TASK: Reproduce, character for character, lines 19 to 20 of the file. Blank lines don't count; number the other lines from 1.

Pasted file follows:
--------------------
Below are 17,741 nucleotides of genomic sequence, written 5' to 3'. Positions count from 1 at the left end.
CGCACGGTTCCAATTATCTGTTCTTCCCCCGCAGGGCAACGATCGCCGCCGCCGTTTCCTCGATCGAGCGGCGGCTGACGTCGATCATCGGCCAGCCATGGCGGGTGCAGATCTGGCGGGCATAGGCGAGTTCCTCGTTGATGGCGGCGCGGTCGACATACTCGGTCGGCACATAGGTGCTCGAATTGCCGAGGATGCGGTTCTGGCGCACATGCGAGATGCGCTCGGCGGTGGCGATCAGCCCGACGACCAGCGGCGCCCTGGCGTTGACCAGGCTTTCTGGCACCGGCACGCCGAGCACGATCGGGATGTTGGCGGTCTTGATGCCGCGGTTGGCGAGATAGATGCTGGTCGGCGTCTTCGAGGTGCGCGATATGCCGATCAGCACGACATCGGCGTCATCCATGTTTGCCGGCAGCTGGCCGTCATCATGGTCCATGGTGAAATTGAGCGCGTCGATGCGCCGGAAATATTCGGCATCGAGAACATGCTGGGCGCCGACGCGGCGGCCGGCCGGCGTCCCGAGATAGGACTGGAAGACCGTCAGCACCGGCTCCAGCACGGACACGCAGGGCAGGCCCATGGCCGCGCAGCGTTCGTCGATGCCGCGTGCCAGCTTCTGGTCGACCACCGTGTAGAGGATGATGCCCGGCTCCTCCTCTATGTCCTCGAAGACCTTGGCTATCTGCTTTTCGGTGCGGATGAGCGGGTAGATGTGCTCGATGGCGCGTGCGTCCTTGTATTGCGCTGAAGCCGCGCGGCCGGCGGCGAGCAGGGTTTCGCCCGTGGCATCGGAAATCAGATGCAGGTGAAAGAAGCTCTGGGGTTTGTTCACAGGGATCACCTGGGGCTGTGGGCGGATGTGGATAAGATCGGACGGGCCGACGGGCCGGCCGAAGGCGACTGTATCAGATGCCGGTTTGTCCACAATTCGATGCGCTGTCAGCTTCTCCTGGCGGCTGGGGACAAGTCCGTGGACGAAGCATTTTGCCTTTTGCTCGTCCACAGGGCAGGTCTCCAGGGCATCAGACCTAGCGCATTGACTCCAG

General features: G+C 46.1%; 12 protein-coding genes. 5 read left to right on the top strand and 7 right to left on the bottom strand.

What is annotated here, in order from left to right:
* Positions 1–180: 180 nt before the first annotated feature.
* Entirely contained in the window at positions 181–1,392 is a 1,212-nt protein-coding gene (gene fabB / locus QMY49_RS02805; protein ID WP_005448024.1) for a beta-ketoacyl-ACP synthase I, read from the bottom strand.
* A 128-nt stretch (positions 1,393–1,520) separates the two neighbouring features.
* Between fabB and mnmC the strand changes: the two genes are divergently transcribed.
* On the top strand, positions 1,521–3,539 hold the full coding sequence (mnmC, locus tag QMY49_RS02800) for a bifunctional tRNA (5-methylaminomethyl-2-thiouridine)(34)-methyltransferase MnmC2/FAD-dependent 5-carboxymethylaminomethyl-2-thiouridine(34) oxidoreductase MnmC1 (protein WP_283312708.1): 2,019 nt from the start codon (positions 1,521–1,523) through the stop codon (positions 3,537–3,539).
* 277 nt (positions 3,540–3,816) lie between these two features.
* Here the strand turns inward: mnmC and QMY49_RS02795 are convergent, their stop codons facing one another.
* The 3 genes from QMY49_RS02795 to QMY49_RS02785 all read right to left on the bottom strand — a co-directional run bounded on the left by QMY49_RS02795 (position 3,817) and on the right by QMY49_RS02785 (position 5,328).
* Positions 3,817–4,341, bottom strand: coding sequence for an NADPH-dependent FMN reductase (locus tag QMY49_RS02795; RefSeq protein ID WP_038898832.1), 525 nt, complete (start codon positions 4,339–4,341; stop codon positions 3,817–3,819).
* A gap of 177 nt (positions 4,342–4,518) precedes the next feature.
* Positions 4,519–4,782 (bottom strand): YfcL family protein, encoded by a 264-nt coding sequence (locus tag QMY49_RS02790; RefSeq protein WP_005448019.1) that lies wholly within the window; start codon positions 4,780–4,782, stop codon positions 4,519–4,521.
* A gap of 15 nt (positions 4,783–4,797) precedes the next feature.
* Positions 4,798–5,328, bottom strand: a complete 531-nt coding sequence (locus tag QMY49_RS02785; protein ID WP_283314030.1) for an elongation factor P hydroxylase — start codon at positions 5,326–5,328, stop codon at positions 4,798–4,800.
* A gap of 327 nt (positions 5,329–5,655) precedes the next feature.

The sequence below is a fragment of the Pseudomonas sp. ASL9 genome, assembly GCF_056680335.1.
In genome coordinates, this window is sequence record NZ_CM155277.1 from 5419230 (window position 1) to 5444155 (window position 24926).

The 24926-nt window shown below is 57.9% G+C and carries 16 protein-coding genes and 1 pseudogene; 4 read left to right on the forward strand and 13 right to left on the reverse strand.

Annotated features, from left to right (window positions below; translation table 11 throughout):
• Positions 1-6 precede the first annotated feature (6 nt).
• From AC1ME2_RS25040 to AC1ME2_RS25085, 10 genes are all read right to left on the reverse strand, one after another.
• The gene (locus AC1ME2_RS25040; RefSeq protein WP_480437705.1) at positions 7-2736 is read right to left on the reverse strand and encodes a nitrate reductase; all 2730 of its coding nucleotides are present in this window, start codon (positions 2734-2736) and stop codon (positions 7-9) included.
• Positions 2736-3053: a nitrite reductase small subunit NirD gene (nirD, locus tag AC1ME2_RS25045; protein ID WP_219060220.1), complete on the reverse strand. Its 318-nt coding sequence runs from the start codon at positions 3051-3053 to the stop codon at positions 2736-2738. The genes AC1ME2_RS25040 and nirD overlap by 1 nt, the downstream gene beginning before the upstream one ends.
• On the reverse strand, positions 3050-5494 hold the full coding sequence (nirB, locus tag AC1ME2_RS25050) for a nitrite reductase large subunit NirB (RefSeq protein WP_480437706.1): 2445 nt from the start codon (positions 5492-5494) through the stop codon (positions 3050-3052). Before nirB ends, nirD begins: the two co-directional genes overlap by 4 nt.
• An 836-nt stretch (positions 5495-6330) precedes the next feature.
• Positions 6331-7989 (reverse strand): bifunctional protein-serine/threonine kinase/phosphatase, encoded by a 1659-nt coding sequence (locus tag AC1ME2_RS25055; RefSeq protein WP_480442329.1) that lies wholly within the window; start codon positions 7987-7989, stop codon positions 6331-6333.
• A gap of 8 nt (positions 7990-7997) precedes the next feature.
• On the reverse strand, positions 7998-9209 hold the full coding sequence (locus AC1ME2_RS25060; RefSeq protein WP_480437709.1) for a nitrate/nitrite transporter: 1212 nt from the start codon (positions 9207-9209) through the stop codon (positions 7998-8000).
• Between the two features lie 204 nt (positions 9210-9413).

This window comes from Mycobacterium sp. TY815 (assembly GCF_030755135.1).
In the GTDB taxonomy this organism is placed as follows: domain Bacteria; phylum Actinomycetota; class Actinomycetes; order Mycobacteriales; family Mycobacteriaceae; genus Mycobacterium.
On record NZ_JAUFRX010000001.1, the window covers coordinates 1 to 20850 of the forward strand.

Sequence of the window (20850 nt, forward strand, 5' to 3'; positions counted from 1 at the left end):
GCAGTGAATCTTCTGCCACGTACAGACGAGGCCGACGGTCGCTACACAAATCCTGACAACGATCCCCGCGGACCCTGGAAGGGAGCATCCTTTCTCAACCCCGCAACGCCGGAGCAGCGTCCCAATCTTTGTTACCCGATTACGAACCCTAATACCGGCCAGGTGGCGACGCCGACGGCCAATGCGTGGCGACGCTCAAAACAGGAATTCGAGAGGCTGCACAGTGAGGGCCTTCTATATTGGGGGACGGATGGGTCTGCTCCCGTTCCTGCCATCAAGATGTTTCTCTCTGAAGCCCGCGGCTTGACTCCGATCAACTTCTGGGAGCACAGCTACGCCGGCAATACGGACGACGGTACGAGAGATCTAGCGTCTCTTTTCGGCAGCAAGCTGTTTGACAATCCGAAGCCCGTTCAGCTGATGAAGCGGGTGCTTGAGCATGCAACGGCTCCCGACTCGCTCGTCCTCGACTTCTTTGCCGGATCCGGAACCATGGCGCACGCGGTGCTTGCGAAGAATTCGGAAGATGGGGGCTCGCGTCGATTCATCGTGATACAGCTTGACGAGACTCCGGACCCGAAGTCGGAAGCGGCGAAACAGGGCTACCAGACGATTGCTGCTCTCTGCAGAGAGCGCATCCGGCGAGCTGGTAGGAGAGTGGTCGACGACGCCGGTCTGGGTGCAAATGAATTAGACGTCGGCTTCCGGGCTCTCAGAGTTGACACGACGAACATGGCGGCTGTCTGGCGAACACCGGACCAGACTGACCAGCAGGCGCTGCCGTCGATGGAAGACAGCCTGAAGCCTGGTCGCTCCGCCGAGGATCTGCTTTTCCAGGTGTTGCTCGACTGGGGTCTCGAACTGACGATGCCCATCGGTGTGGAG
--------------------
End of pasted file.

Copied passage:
The sequence below is a fragment of the Pseudomonas sp. ASL9 genome, assembly GCF_056680335.1.
In genome coordinates, this window is sequence record NZ_CM155277.1 from 5419230 (window position 1) to 5444155 (window position 24926).